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How To Learn French

How to Start Learning French Efficiently – Priorities and Organisation of Topics

Camille Chevalier-Karfis By Camille Chevalier-Karfis on March 19, 2019
Start French - What Orderm- how should I start French - what to study first when you start french french for beginners - order structure organization

What should you first study when you start French? What’s the best French curriculum for beginners? What’s the best sequence to learning French? Here is my list.

The other day, Oliver Gee from the Earful Tower interviewed me on “how to start French”. You can ear our conversation and the tips I gave him on his podcast here.

I figured I had even more tips to share with beginner students of French. I also wanted to give you a clear list of what French grammar and vocabulary points should be studied first, in other words, the priorities and organisations of topics to learn French.

1 – Starting to learn French: school student or self-student?

When it comes to starting to learn French, a student enrolled in a French school and self French learner are not necessarily going to have the same priorities.

If you are starting French on your own, you need to first assess your priorities. Why do you want to learn French? Is-it to travel to France and communicate with the French? To write songs or poems in French? To read French literature in French? Your approach should not be the same whether the focus is on speaking or reading or writing French.

If you are studying school in French, your teacher should provide a French curriculum. Whether it will teach you French or not, that’s what you need to study to ace the class.

2 – Traditional French curriculum for beginners

Traditional methods will pretty much all follow the same French curriculum for beginners (A1 level):

  1. French politeness and greetings
  2. French verb conjugations for regular ER, IR, RE verbs
  3. Present conjugations of être, avoir, aller, prendre, pouvoir, devoir… about 30 common irregular French verbs
  4. French articles: definite, indefinite, partitive
  5. Asking questions with est-ce que and inversion
  6. Regular and Irregular adjectives, possessive, demonstrative adjectives…
  7. Object Pronouns
  8. Introduction to Passé-composé and soon after Imparfait, futur… more French verb conjugations.

All mixed with some useful vocabulary and written dialogues introducing a lot of new words each time.

The progression is super fast. These methods assume you know or remember what a subject, a pronoun, an adjective or a direct object are. They make you memorize a ton of new info, as if it was the most natural thing in the world.

There is almost no repetition: each chapter comes with its mountain of new words, expressions, grammatical rules and conjugations to memorize.

If you are studying French to communicate in French – not only to pass school grades – there is a different way: a much less painful, and really effective way to start learning French, which is both logical and gradual. Here it comes :-)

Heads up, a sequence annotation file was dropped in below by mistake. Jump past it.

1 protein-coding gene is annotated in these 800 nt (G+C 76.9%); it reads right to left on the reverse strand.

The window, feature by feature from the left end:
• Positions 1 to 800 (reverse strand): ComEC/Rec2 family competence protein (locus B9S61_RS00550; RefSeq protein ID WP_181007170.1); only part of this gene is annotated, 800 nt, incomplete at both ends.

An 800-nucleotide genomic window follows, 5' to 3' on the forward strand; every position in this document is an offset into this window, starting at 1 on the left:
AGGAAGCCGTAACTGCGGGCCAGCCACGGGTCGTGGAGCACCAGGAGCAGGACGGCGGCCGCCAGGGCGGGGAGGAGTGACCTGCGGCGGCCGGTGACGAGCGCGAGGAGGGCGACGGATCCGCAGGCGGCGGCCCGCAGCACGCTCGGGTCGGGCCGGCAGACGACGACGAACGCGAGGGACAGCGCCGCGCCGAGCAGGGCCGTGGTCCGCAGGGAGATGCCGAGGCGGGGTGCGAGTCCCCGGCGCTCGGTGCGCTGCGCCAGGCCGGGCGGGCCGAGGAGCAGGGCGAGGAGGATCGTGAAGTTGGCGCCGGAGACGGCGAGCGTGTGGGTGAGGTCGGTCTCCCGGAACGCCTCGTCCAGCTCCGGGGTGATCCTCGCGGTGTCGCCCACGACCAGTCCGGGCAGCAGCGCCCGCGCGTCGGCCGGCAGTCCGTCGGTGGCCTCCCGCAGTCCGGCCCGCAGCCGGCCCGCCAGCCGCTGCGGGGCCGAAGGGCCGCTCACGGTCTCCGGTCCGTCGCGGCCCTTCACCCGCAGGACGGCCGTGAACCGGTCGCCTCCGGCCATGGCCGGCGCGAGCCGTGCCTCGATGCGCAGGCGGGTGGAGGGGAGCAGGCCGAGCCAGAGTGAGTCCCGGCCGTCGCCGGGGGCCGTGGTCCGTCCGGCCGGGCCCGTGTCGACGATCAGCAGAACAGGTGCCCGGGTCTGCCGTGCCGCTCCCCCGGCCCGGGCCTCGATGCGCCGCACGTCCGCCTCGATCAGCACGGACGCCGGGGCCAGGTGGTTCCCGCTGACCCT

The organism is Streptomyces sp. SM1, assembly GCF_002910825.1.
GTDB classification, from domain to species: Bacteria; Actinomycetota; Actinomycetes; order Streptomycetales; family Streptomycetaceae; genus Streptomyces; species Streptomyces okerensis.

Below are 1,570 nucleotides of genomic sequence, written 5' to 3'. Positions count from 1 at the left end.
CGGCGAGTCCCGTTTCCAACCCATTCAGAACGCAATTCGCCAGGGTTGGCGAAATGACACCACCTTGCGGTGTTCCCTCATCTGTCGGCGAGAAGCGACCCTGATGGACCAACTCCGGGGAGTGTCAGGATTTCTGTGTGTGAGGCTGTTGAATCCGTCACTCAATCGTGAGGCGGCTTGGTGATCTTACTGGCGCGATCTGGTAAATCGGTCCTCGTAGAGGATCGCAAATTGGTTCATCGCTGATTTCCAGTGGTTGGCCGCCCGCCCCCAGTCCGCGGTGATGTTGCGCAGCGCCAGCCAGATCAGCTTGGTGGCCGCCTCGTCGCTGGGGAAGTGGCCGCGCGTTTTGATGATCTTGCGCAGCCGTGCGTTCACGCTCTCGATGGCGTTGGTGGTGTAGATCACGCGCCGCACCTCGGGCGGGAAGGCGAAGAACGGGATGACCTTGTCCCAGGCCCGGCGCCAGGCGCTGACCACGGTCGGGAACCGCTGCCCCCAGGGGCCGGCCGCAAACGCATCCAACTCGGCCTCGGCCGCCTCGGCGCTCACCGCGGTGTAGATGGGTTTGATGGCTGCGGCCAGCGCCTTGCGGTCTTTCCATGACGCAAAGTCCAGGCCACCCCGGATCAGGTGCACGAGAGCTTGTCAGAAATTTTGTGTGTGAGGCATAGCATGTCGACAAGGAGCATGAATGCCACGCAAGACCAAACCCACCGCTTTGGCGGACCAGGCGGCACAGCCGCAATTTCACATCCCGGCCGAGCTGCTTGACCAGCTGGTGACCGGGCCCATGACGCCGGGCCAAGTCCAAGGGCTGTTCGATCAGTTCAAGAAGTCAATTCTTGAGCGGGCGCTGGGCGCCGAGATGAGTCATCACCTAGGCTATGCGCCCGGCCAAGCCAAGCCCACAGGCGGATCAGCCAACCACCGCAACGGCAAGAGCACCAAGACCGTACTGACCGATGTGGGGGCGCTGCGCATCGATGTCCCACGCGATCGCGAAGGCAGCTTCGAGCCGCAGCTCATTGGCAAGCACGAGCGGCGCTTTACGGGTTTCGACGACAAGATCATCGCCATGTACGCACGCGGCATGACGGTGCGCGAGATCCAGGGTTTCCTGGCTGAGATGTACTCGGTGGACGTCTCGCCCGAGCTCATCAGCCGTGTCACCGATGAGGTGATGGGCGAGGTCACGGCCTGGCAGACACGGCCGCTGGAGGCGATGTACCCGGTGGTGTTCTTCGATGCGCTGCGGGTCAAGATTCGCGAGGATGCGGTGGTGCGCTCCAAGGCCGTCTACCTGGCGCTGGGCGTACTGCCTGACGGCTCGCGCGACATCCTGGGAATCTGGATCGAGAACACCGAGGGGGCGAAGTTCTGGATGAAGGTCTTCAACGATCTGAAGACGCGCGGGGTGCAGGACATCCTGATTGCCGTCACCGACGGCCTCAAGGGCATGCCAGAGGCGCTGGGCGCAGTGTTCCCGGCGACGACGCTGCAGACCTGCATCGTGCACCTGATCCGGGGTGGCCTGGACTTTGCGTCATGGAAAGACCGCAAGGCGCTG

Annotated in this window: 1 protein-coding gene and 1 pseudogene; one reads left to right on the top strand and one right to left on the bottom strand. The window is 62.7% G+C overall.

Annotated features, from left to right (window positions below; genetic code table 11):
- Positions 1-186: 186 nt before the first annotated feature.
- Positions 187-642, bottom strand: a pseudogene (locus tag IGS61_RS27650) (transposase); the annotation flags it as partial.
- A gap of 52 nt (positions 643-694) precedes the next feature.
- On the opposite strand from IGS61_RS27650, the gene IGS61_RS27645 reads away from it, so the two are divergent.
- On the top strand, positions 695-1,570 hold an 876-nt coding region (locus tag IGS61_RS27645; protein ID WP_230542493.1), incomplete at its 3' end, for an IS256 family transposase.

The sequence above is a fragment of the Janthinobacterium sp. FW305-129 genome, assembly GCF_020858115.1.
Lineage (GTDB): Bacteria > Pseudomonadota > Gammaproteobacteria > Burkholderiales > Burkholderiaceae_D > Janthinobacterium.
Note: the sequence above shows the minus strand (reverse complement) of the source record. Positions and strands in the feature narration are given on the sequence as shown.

3 – Start learning French the smart way = study with audio

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À Moi Paris Method – Beginner

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First thing, if you are studying French to communicate in French, you must study with audio. It’s extremely unlikely you will achieve a decent French pronunciation if you are studying French only with books since spoken and written French are so different.

The French audio you follow needs to come from a French native from France (if you want to learn French from France that is) and feature:

  • enunciated French so you can start French by learning the right sounds,
  • but also modern spoken French. I’m not talking about a slang street language here, but just the natural way the French speak French in their daily life – the pronunciation is quite different than when they enunciate.

You need to understand both enunciated French, and the more natural daily life spoken French if you are to communicate effectively with the French. Watch-out! Most methods only feature the slow enunciated French pronunciation! Then students don’t understand the French when they speak!

4 – French starter: prioritize your French studies

The next thing to do is to prioritize. You cannot learn everything at once.

With so many free tools to learn French, it’s really easy to jump for one funny video to the next and learn bits here and bits there but lack a solid path to link and hold your new French knowledge.

To start French efficiently, you need a structure.
A logical approach.
A beginner French method that will cover the basic French vocabulary and grammatical tenses, teach you daily French vocabulary and the right pronunciation.

If you are learning French to communicate in French, and are an English speaker, here are my tips to begin French efficiently

Stay in the present tense.

French conjugations are overwhelming. Yes, they are an important part of the French language, but the tense you will use the most in everyday interactions is the present tense. You need to start somewhere. Start with the present tense and only the present tense. It’s already a lot.

Master the affirmative and the negative

You’ll use your verbs as much in the affirmative as in the negative. You may understand the logic, but you need to drill to get it fast when you speak! Repeat, repeat, repeat!

Learn daily vocabulary essential to communicate

Food. Travels. Family. Weather. Work & Hobbies.
These are among the most common topics of conversations. Health also but maybe you’re not going to discuss your health right away with a friendly waiter, hein… So, aim for the likely conversations that are relevant to your life, and learn that vocabulary.

Ask basic questions

Questions are the base of communication.
If you can’t ask/understand a question, you cannot communicate.
There are many ways of asking questions in French. Start with the simpler one, which I call “street French” in my French audiobooks. It’s not really grammatically correct, but it’s the one the French use in their daily life. And it’s simple and to the point.

As a beginner in French, there are many things to study. You will feel you progress fast because each new word, each new topic opens up a world of opportunity.

But if you are not careful about how you organize the info, you won’t learn efficiently: you will soon forget things, and the logic of French won’t fall into place, and everything will crumble. You need to slow down, follow a method and study efficiently.

how to begin french - what to study firs

5 – Best Way to Start Learning French: List of Topics and Order

I’ve been teaching French to adult English speakers for over 20 years. Here is the most logical gradual approach to start learning French for a total beginner English speaking student.